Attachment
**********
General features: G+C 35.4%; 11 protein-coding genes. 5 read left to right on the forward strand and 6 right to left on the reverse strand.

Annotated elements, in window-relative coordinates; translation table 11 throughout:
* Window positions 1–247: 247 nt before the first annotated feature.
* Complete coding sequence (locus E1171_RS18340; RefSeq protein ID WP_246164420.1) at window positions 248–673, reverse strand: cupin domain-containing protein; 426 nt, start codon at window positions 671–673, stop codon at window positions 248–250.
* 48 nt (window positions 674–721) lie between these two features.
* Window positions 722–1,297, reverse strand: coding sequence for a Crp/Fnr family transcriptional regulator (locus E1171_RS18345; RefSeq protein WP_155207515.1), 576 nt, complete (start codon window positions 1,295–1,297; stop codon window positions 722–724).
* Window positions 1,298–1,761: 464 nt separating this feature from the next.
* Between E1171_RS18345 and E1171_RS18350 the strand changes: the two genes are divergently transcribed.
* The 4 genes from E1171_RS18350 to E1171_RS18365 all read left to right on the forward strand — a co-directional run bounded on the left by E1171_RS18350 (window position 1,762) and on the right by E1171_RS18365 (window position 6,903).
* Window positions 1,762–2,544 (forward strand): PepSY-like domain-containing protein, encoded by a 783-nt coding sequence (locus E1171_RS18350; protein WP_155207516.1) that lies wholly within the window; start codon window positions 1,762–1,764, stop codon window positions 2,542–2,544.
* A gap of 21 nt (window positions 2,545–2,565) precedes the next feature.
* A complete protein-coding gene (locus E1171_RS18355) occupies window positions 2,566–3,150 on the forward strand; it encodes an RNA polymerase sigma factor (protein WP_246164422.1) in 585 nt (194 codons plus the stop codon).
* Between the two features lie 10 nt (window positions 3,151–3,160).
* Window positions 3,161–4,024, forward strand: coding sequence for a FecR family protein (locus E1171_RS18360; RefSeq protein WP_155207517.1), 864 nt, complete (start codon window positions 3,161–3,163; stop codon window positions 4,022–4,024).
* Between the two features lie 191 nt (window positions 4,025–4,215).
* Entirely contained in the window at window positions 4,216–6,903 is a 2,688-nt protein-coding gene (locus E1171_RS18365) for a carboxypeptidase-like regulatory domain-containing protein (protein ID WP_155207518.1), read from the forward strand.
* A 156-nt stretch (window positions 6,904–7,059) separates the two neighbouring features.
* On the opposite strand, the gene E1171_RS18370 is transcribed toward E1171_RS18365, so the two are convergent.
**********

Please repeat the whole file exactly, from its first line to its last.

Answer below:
General features: G+C 35.4%; 11 protein-coding genes. 5 read left to right on the forward strand and 6 right to left on the reverse strand.

Annotated elements, in window-relative coordinates; translation table 11 throughout:
* Window positions 1–247: 247 nt before the first annotated feature.
* Complete coding sequence (locus E1171_RS18340; RefSeq protein ID WP_246164420.1) at window positions 248–673, reverse strand: cupin domain-containing protein; 426 nt, start codon at window positions 671–673, stop codon at window positions 248–250.
* 48 nt (window positions 674–721) lie between these two features.
* Window positions 722–1,297, reverse strand: coding sequence for a Crp/Fnr family transcriptional regulator (locus E1171_RS18345; RefSeq protein WP_155207515.1), 576 nt, complete (start codon window positions 1,295–1,297; stop codon window positions 722–724).
* Window positions 1,298–1,761: 464 nt separating this feature from the next.
* Between E1171_RS18345 and E1171_RS18350 the strand changes: the two genes are divergently transcribed.
* The 4 genes from E1171_RS18350 to E1171_RS18365 all read left to right on the forward strand — a co-directional run bounded on the left by E1171_RS18350 (window position 1,762) and on the right by E1171_RS18365 (window position 6,903).
* Window positions 1,762–2,544 (forward strand): PepSY-like domain-containing protein, encoded by a 783-nt coding sequence (locus E1171_RS18350; protein WP_155207516.1) that lies wholly within the window; start codon window positions 1,762–1,764, stop codon window positions 2,542–2,544.
* A gap of 21 nt (window positions 2,545–2,565) precedes the next feature.
* A complete protein-coding gene (locus E1171_RS18355) occupies window positions 2,566–3,150 on the forward strand; it encodes an RNA polymerase sigma factor (protein WP_246164422.1) in 585 nt (194 codons plus the stop codon).
* Between the two features lie 10 nt (window positions 3,151–3,160).
* Window positions 3,161–4,024, forward strand: coding sequence for a FecR family protein (locus E1171_RS18360; RefSeq protein WP_155207517.1), 864 nt, complete (start codon window positions 3,161–3,163; stop codon window positions 4,022–4,024).
* Between the two features lie 191 nt (window positions 4,025–4,215).
* Entirely contained in the window at window positions 4,216–6,903 is a 2,688-nt protein-coding gene (locus E1171_RS18365) for a carboxypeptidase-like regulatory domain-containing protein (protein ID WP_155207518.1), read from the forward strand.
* A 156-nt stretch (window positions 6,904–7,059) separates the two neighbouring features.
* On the opposite strand, the gene E1171_RS18370 is transcribed toward E1171_RS18365, so the two are convergent.